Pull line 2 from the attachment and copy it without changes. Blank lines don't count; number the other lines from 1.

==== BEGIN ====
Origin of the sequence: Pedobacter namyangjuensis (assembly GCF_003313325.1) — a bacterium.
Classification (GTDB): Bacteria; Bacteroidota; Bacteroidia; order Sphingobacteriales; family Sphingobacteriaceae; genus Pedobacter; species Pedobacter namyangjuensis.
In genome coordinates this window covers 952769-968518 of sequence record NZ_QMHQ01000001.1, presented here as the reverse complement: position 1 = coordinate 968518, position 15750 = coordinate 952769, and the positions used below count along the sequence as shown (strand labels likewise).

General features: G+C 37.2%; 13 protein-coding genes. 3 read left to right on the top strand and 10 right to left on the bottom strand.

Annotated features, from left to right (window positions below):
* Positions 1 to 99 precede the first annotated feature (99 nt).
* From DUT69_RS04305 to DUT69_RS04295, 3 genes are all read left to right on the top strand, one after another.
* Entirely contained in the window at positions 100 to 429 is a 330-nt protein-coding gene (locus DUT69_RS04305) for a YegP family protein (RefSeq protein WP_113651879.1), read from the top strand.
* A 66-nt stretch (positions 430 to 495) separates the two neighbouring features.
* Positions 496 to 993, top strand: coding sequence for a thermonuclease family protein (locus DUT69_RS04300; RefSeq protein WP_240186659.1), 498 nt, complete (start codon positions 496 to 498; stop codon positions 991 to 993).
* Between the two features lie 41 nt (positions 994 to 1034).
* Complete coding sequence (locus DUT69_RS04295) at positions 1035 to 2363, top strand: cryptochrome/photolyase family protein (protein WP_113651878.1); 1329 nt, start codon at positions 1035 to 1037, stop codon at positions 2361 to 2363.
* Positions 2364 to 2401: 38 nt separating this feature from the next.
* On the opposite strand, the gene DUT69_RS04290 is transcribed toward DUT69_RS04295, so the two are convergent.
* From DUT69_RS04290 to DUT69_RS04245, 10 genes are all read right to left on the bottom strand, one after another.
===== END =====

Classification (GTDB): Bacteria; Bacteroidota; Bacteroidia; order Sphingobacteriales; family Sphingobacteriaceae; genus Pedobacter; species Pedobacter namyangjuensis.